Africa Express have formed a new collective to write, record and produce new album, Egoli, which is out on the 12th July. A varied and upbeat album with a clear African influence, there is a wealth of genre diversity within this eight-track compilation.
Africa Express travelled to South Africa in January last year to complete this LP in a mere seven days, an amazingly fresh and diverse celebration of collaboration and music-making. Egoli has a contemporary sound, straight out of Johannesburg, that makes it near impossible to avoid any body movement.
Featured artists include Damon Albarn, Blue May, Gruff Rhys, Georgia, Ghetts, Mr Jukes, Nick Zinner, Remi Kabaka, Otim Alpha and Poté as well as South African talent such as BCUC, Blk Jks, Dominowe, Faka, Infamous Boiz, DJ Spoko, Mahotella Queens, Moonchild Sanelly, Muzi, Morena Leraba, Nonku Phiri, Radio 123, Sibot, Sho Madjozi, Zola 7, Zolani Mahola (Freshly Ground) and Maskandi guitar legend Phuzekhemisi. It is hardly surprising there is such a variety of sounds, when you think of all that these artists and their influences would bring to the table.
Considered a platform and collective, I’d like to think that the process is listening as well as it is creating and that the artists get an equal say and input into the creation of the music that is offered by this vibrant lot. The fusion of cultures with Africa Express offers music on an international level that revitalises the music scene, which in itself sparks magic within.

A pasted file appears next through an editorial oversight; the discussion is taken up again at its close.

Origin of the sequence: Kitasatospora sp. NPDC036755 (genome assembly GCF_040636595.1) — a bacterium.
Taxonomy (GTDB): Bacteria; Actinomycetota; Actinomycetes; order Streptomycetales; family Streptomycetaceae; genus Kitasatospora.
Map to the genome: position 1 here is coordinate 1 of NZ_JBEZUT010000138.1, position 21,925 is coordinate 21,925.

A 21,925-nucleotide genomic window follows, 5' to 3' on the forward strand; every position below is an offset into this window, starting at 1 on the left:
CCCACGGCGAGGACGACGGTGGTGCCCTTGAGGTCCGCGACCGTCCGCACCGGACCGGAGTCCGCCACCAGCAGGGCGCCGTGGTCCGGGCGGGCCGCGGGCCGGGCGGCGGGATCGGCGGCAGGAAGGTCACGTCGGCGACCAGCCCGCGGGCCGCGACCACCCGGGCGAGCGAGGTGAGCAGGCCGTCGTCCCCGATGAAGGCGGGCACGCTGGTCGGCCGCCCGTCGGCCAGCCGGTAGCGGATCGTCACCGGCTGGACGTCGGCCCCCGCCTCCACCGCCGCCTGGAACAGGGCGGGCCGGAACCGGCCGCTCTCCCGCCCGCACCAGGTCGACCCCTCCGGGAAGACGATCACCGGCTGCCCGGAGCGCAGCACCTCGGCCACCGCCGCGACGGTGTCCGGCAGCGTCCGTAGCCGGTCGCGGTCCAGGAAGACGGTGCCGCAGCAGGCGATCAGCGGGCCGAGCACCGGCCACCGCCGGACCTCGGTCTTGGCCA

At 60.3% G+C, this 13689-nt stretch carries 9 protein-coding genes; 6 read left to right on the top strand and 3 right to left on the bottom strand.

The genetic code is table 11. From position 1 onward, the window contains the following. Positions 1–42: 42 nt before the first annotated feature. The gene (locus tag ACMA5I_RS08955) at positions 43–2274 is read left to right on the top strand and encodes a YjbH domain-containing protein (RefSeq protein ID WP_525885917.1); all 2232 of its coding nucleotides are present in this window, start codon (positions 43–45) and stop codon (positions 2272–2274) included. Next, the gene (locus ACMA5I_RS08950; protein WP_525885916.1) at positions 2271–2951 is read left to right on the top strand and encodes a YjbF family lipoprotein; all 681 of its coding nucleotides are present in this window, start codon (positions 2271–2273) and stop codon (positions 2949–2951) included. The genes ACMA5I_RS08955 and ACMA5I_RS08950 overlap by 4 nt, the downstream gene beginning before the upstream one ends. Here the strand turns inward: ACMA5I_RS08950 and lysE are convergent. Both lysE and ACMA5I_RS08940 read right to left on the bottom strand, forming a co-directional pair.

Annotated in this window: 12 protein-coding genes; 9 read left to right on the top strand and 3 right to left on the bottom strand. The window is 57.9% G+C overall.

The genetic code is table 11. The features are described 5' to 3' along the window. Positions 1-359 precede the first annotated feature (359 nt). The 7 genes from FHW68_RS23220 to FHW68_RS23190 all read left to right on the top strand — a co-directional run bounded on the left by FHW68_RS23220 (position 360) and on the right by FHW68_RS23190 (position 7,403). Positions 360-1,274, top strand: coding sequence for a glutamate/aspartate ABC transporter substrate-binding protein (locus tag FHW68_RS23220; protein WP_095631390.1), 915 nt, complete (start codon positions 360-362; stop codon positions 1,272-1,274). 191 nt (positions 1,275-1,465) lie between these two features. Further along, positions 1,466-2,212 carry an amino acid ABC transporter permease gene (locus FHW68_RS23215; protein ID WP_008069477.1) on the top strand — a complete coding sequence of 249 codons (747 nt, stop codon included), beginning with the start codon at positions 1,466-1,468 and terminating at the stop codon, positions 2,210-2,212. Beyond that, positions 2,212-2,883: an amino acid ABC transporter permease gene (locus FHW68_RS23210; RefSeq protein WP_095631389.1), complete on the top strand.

The opener track on this album is about as traditional as we hear, and is indeed a Welcome. City In Lights incorporates more synth and the vocals of Georgia, already mixing in the Western flavours. Bittersweet Escape, a multi-layered track that builds feels alive, thanks to the sassy vocals of Nonku Phiri. Johannesburg featuring Gruff Rhys, Morena Leraba, Radio 123, Sibo has a wonderfully multicultural vibe to it, with those South African and Welsh sounds, flagrant and embedded. Become The Tiger feels loose and detached, with a focus on the aesthetic rather than content of the track, and for that reason is one of the more disappointing tracks, and is in fact reminiscent of that Fedde Le Grand track, successful in the club scene. Mama is a wonderful percussion-heavy track, incorporating the sounds we expect from Africa Express, a colourful track which will see many hit a dancefloor.
Taranau is a beautiful combination of guitar, percussion and vocals, notably Gruff on backing vocals, which is interesting, the well-known name working in this refreshingly collaborative manner. Track seventeen, with Damon Albarn’s vocal and the pulsating synth, is another dance track, and a cultural journey, transformative in sound, as we are introduced to dialects and languages. I Can’t Move has elements of lounge and chill-out Ibiza to it, as well as South Africa and Johannesburg. The final track, See The World, is fitting, concluding the approach with this compiled record. With Damon’s as well as Gruff’s and the Mahotella Queens’, the album is lamented with the talent of the long-standing, Welsh and the South African.
Egoli is out on 12th July, via Africa Express.